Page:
David Warner's leadership bid ended with a bang to put the Test team under scrutiny once again

Courtney Walsh

The latest outburst makes it clear that the fault lines stemming from the sandpaper scandal remain in Australian cricket

In a famous year of discontent, Cricket Australia found itself reeling back on a night normally celebrated on the annual calendar, after the little box of sandpaper that caused such controversy in South Africa in 2018 continues to tear souls to shreds. Australian cricket.

Unprecedented embarrassment at the time, outrage exploded again the day before the Adelaide Test thanks to David Warner's extraordinary public complaint over his treatment. In an escalating scandal, hours before the second Test against the West Indies started, batsman Candice's wife accused CA of putting their family "through hell".

“We have been living with this pain, through this pain since 2018,” he told Sydney radio station Triple M. “And it got to a point where enough is enough. Dave's statement is powerful and it should be. We've been through hell. To put our family and his team-mates through it all again and it's disappointing for David that this has dragged on for so long."

His interpretation follows Warner's decision to withdraw on Wednesday from an independent review into whether CA should lift his life captaincy ban. The process began informally in February but only became official when he submitted an application to review the decision, including character references from Greg Chappell and current Australian captain Pat Cummins, in late November.

But disagreements over how an independent review should be carried out have sparked a significant crisis in a year in which CA has jumped from one controversy to another.

From the messy ending to Justin Langer's tenure as coach to the protracted saga involving the value of his broadcast deal with network Seven, from the botched defense at the T20 World Cup to the incredible crowd at last week's Perth Test, there have been challenges repeated. .

It is said that the successful paper overcame the gaps in all teams. While the national team's form in the traditional format has been strong, the latest boom makes clear the fault lines of Australian cricket originating from the Newlands Test remain full.

In the Test where Steve Smith, convicted as co-offender with Warner at Newlands, returned to captain as a replacement for Pat Cummins, the spotlight was again on the Australian team.

Both Warner and his wife said his decision to step down was partly due to a desire to protect his teammates from further cross-examination. But after making his anger clear publicly, Warner will fight and play with teammates who have repeatedly made clear their dismay at being linked to the scandal.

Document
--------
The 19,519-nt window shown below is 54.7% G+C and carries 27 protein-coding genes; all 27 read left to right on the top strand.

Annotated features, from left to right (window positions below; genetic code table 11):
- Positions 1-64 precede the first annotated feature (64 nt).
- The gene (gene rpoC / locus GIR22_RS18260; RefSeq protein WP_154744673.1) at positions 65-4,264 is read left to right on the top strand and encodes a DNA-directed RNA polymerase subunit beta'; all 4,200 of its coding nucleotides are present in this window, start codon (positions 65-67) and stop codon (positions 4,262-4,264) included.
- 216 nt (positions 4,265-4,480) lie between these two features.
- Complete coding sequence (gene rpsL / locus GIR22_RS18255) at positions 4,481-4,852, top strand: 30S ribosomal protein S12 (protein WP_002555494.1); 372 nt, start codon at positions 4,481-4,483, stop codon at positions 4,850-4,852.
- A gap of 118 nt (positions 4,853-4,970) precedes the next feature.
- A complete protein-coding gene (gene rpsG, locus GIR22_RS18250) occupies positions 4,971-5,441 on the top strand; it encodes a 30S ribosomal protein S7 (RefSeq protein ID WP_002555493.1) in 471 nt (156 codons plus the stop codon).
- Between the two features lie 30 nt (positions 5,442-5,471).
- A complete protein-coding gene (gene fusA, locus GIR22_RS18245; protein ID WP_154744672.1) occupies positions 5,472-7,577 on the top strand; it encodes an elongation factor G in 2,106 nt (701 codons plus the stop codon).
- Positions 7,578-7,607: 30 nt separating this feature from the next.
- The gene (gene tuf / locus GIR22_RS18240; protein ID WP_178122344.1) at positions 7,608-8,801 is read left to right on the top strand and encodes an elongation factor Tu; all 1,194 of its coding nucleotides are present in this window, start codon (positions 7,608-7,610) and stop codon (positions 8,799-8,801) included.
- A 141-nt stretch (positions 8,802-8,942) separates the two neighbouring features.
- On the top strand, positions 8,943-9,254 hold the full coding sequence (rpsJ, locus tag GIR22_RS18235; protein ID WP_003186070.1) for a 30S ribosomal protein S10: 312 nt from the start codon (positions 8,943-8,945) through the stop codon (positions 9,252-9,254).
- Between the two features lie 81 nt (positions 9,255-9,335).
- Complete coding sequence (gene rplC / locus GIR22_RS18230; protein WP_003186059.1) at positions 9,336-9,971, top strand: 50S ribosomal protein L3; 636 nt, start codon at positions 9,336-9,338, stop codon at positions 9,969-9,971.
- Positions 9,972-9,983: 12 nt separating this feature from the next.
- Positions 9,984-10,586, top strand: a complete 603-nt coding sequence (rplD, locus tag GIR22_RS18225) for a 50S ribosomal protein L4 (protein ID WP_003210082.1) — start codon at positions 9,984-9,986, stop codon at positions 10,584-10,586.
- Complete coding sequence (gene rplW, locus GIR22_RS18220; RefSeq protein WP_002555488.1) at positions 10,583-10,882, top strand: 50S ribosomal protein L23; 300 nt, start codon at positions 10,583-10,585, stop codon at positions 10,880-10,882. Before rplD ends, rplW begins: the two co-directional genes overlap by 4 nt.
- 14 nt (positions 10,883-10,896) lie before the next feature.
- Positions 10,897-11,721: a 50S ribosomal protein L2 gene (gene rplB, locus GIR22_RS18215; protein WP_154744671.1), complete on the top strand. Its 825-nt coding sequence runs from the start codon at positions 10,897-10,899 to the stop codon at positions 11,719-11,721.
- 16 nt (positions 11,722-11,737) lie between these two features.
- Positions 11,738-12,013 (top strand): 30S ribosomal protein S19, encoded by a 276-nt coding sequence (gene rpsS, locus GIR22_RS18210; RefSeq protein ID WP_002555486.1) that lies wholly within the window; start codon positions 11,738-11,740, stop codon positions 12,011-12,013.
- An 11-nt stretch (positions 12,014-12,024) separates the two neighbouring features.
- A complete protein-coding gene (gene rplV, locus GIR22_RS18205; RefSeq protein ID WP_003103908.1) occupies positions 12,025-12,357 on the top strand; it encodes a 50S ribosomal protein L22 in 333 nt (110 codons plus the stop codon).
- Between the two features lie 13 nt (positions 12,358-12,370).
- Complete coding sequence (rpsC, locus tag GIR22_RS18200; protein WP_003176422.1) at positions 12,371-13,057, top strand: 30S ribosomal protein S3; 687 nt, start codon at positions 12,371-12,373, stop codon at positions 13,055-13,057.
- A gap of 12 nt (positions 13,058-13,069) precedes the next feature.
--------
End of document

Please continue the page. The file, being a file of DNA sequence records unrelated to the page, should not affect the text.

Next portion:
Just 18 months ago the Australian bowling attack of Cummins, Mitchell Starc, Josh Hazlewood and Nathan Lyon issued a statement to the "Australian public" stating that they knew nothing about the use of sandpaper until they saw the image on the big screen at Newlands.

Stating that they were "proud of their honesty", they said they were disappointed their integrity was being questioned and "felt they had to record key facts again". Tasked with defeating the West Indies twice over the next five days, and then backing South Africa for three Tests in a short space of time, they must have been feeling let down again.

Regardless of who is at fault for triggering the latest outburst, team Australia's body language will be scrutinized over the coming days at the Adelaide Oval.

The Warners and CA expressed their dismay in contrasting ways Wednesday night about the independent panel's desire for the trial to be made public. Warner expressed uncontrollable anger at what he said was a determination to bounce back from a disaster still simmering in South Africa. The CA, too, made it clear that every trial would be held behind closed doors, as national bodies usually do.

But CA and Warners aren't the only parties with reputations to consider. CA's integrity department – led by Jacqui Partridge – and the panel of Alan Sullivan, Robert Heath, Jane Seawright, Leon Zwier and Adrian Anderson are professionals who have built a reputation for themselves.

Hearings that silence the public, even those investigating corrupt or fraudulent behavior, are a common occurrence. But to borrow the word "purge" from Warner's angry account of how the trial has unfolded, the spotlight on public scrutiny enhances integrity, something an independent panel will look at.

It would be dishonest to suggest the panel not consider the Newlands Test as the basis for a character test if the purpose of the review is to test the genuineness of Warner's regrets and improvements in his behavior.

It's clear those who pushed Warner and brought out the character references believed the opener had established solid footing. He may have proved an excellent captain. But no panel worth its salt will issue a rubber stamp without a thorough inspection.  This article was written by EDUKASI CAMPUS. 

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